This week’s crème de la crème — April 28, 2018

Some of the bijoux I discovered this week.

Crème de la crème of genealogy blogsBlogs
Finding Your Ancestors in Newfoundland and Labrador by Penny Allen on UK to Canada Genealogy.

A Few of our Favorite Websites on The National Institute for Genealogical Studies Blog.

Finding Royalton: Searching the 1921 Census by Julia McIntosh, Library and Archives Canada Blog.

Understanding Genealogy Sources by Amy Johnson Crow on Amy Johnson Crow.

Your Immigrant Ancestors Needed Public Assistance, Too by James Myall on Parlez-Vous American?

Expanding Family Lines Using Reverse Genealogy Techniques by Amie Bowser Tennant on The Genealogy Reporter.

Enliven Family Histories With One Simple Trick by Devon Noel Lee on Family History Fanatics.

How to Preserve and Test Old Letters for Grandma’s DNA by Denise May Levenick on The Family Curator.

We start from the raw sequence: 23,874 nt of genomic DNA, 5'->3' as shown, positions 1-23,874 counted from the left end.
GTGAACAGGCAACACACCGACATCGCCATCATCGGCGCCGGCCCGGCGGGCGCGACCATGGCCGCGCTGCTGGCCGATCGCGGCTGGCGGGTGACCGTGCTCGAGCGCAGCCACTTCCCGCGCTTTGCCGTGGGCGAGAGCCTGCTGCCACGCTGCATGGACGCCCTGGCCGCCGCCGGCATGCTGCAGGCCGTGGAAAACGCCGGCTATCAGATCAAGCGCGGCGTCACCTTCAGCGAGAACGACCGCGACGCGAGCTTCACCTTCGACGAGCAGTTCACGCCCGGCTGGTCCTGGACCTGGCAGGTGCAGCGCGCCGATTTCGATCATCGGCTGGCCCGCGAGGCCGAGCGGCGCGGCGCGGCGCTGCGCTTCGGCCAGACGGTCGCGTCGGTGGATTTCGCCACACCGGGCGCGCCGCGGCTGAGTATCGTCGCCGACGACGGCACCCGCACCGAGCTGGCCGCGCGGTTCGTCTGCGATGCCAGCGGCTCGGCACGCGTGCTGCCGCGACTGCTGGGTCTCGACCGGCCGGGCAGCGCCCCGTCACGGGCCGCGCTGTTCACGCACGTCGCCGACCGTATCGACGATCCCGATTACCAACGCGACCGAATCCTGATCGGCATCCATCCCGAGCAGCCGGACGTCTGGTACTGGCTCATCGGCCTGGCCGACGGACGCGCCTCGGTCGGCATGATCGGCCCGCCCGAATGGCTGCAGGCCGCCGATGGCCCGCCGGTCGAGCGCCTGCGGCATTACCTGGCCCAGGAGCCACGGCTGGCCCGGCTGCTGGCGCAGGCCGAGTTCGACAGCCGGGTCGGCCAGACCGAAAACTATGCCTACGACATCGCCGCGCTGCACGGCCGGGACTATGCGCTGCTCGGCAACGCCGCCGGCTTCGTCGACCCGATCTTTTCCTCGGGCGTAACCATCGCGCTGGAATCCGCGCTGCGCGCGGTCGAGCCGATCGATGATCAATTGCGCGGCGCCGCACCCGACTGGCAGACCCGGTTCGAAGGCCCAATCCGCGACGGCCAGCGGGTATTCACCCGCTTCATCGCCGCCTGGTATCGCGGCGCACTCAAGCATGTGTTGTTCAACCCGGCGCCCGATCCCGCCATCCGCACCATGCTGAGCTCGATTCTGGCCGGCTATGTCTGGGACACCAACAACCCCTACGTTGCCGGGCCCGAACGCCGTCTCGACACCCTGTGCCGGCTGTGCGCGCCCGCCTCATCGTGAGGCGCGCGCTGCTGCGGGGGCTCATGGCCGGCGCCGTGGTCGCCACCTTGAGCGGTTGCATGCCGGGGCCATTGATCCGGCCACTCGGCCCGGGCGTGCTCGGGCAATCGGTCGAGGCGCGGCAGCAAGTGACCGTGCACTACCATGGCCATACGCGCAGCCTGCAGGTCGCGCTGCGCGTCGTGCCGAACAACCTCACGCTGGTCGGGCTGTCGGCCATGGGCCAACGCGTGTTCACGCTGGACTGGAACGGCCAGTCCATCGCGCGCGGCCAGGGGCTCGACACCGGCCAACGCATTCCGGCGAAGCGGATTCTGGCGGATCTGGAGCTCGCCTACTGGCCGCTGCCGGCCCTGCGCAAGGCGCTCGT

Have You Found the Hidden Features at AncestryDNA? by Jennifer Dondero on The Occasional Genealogist.

Genealogy and the Golden State Killer by Leah Larkin on The DNA Geek.

How a Genealogy Website Led to the Alleged Golden State Killer by Sarah Zhang, The Atlantic, Boston, Massachussetts.

Neighbours launch legal battle against Mount Pleasant Cemetery over who really owns the land by Samantha Beattie, Toronto Star.

Students take on a first of its kind project documenting lost black history in Essex County by Melissa Nakhavoly, CBC, Windsor, Ontario.

Letters show how Japanese-Canadian youth felt during internment years by Tereza Verenca, Kamloops (British Columbia) Matters.

101-year-old cross honouring Canadians of Vimy Ridge battle returns to Toronto by Amara McLaughlin, CBC, Toronto, Ontario.

For more gems like these throughout the week, join the Genealogy à la carte Facebook group. When you submit your request to join, you will be asked to answer two questions about your family history research.

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One Response to This week’s crème de la crème — April 28, 2018

  1. Barry E. Kirk says:

    Thank you, Gail, for keeping us up-to-date on new happenings in the genealogy/family history community. It’s appreciated.

    I’m still wondering if you have heard anything about the release of the 1926 Canada Census (for the Prairie Provinces only), which should happen in June 2018?

    Thanks again,

    Barry Kirk

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